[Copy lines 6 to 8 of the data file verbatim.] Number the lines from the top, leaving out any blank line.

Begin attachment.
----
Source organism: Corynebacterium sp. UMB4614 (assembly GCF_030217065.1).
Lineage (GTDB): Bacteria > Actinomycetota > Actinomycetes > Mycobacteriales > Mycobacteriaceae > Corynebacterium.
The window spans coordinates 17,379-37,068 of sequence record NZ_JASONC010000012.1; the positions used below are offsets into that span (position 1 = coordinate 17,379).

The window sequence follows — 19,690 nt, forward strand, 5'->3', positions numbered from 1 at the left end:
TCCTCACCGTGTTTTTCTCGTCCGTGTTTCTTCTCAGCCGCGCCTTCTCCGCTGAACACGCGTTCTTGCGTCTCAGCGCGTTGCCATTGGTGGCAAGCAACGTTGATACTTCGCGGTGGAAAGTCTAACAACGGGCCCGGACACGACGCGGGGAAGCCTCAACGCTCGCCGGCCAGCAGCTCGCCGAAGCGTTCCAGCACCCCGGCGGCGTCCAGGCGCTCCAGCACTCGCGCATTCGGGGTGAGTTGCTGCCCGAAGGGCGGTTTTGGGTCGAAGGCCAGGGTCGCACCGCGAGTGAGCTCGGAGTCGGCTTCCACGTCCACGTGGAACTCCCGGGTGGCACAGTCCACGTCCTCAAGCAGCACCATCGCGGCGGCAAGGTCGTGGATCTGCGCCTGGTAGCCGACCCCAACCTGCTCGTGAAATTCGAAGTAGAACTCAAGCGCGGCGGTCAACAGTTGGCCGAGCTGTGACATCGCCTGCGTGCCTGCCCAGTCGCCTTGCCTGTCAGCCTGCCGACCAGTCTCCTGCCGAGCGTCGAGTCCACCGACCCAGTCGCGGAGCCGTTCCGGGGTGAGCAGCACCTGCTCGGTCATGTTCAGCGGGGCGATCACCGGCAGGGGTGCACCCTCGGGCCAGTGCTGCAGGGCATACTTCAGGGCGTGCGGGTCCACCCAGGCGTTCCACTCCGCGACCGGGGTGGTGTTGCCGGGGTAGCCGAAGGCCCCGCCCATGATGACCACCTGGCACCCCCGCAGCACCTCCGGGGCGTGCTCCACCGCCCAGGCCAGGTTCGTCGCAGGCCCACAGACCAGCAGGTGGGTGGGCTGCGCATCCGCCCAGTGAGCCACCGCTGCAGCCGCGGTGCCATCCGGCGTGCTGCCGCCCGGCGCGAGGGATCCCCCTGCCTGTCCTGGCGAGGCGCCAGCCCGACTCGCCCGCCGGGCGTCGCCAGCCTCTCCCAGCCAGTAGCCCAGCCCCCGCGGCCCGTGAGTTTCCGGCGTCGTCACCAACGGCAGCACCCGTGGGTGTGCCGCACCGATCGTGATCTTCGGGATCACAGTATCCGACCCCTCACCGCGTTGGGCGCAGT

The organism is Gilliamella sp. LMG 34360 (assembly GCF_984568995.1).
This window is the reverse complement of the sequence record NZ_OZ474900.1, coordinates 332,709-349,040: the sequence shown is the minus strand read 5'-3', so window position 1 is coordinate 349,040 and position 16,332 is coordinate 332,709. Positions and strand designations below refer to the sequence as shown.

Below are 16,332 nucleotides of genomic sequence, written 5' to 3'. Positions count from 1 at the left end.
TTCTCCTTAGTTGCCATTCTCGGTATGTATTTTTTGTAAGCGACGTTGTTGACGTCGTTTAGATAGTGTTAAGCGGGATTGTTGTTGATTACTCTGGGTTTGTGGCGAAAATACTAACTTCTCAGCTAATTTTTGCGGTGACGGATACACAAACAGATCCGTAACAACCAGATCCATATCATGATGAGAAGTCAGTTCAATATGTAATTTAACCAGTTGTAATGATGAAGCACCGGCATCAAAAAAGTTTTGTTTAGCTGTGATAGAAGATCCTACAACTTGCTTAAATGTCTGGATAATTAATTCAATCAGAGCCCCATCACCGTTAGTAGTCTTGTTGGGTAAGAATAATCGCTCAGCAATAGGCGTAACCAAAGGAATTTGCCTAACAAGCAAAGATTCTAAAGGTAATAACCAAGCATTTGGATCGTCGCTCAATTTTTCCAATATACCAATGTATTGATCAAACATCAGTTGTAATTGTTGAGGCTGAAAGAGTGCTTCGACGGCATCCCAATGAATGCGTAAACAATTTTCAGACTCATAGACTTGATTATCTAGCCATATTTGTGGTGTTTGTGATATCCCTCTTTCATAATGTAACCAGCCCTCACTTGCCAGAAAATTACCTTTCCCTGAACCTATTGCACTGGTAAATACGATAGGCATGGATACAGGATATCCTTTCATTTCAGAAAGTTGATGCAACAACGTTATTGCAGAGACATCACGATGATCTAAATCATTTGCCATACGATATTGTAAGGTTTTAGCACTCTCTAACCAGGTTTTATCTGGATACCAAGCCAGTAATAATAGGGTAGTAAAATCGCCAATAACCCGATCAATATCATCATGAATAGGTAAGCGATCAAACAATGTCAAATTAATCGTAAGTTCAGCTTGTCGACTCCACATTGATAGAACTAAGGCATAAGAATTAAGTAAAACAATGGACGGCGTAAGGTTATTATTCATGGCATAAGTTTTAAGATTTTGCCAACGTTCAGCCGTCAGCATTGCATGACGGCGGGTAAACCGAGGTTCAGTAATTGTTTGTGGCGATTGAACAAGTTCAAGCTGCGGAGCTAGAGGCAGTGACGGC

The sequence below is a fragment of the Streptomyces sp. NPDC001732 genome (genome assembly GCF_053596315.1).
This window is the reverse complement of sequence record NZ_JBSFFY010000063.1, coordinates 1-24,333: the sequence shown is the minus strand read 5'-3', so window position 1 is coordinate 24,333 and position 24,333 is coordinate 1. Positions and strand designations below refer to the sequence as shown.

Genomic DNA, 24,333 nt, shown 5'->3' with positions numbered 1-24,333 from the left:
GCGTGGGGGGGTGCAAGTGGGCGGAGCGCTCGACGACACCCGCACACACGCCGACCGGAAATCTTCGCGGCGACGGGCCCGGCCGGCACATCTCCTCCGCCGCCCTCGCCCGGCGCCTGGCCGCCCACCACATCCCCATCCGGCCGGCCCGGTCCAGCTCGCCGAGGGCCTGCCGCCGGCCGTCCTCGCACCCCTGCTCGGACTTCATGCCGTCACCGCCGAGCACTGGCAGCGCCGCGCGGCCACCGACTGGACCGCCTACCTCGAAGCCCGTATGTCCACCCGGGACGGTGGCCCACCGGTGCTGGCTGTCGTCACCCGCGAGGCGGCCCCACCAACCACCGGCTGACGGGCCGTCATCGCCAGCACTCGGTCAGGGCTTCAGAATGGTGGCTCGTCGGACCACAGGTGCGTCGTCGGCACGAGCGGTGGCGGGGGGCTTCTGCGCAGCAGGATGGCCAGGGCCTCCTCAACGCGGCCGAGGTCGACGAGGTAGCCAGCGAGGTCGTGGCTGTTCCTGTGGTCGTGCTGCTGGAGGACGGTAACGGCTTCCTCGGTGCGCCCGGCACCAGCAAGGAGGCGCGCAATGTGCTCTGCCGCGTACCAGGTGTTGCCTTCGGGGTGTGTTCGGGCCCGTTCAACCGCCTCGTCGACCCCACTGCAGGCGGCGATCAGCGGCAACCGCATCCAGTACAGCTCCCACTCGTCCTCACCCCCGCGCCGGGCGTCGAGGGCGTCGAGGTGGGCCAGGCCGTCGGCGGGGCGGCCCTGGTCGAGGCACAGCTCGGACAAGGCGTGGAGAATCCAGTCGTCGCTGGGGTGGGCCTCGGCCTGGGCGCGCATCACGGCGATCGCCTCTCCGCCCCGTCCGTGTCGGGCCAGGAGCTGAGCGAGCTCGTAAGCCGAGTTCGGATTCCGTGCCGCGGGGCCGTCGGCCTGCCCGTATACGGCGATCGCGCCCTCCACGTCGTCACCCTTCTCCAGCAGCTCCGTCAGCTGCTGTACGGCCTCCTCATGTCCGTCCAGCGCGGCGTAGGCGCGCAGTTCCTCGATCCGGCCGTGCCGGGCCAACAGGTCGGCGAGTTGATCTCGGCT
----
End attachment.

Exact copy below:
The organism is Gilliamella sp. LMG 34360 (assembly GCF_984568995.1).
This window is the reverse complement of the sequence record NZ_OZ474900.1, coordinates 332,709-349,040: the sequence shown is the minus strand read 5'-3', so window position 1 is coordinate 349,040 and position 16,332 is coordinate 332,709. Positions and strand designations below refer to the sequence as shown.

Below are 16,332 nucleotides of genomic sequence, written 5' to 3'. Positions count from 1 at the left end.